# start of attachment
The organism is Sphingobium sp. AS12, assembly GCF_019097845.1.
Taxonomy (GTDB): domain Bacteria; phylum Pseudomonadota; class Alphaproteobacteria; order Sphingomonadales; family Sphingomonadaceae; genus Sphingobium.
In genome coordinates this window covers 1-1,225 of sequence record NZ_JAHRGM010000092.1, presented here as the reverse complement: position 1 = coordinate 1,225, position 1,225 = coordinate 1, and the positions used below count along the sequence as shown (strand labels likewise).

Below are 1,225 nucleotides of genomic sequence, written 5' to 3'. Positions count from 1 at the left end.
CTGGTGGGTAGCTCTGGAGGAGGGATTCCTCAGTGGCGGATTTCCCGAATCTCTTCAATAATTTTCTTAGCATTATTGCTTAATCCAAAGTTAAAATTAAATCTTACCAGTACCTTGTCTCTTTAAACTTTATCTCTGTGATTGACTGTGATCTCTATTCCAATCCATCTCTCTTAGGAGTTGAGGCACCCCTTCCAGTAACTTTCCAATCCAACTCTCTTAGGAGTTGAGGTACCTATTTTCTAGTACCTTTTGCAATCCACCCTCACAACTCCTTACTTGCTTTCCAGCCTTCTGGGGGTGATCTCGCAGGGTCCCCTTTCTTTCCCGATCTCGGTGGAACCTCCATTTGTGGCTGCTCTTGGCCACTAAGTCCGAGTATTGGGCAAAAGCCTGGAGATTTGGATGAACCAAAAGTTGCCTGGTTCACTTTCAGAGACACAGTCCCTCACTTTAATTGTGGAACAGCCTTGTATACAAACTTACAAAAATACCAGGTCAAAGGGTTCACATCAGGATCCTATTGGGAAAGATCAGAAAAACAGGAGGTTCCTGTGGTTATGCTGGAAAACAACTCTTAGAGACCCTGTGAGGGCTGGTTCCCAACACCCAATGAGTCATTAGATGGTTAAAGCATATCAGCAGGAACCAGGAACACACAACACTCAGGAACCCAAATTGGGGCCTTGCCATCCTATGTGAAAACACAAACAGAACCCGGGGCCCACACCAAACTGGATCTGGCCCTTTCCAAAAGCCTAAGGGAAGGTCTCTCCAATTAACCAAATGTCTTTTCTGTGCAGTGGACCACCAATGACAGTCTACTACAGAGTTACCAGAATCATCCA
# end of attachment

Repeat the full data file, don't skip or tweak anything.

The organism is Sphingobium sp. AS12, assembly GCF_019097845.1.
Taxonomy (GTDB): domain Bacteria; phylum Pseudomonadota; class Alphaproteobacteria; order Sphingomonadales; family Sphingomonadaceae; genus Sphingobium.
In genome coordinates this window covers 1-1,225 of sequence record NZ_JAHRGM010000092.1, presented here as the reverse complement: position 1 = coordinate 1,225, position 1,225 = coordinate 1, and the positions used below count along the sequence as shown (strand labels likewise).

Below are 1,225 nucleotides of genomic sequence, written 5' to 3'. Positions count from 1 at the left end.
CTGGTGGGTAGCTCTGGAGGAGGGATTCCTCAGTGGCGGATTTCCCGAATCTCTTCAATAATTTTCTTAGCATTATTGCTTAATCCAAAGTTAAAATTAAATCTTACCAGTACCTTGTCTCTTTAAACTTTATCTCTGTGATTGACTGTGATCTCTATTCCAATCCATCTCTCTTAGGAGTTGAGGCACCCCTTCCAGTAACTTTCCAATCCAACTCTCTTAGGAGTTGAGGTACCTATTTTCTAGTACCTTTTGCAATCCACCCTCACAACTCCTTACTTGCTTTCCAGCCTTCTGGGGGTGATCTCGCAGGGTCCCCTTTCTTTCCCGATCTCGGTGGAACCTCCATTTGTGGCTGCTCTTGGCCACTAAGTCCGAGTATTGGGCAAAAGCCTGGAGATTTGGATGAACCAAAAGTTGCCTGGTTCACTTTCAGAGACACAGTCCCTCACTTTAATTGTGGAACAGCCTTGTATACAAACTTACAAAAATACCAGGTCAAAGGGTTCACATCAGGATCCTATTGGGAAAGATCAGAAAAACAGGAGGTTCCTGTGGTTATGCTGGAAAACAACTCTTAGAGACCCTGTGAGGGCTGGTTCCCAACACCCAATGAGTCATTAGATGGTTAAAGCATATCAGCAGGAACCAGGAACACACAACACTCAGGAACCCAAATTGGGGCCTTGCCATCCTATGTGAAAACACAAACAGAACCCGGGGCCCACACCAAACTGGATCTGGCCCTTTCCAAAAGCCTAAGGGAAGGTCTCTCCAATTAACCAAATGTCTTTTCTGTGCAGTGGACCACCAATGACAGTCTACTACAGAGTTACCAGAATCATCCA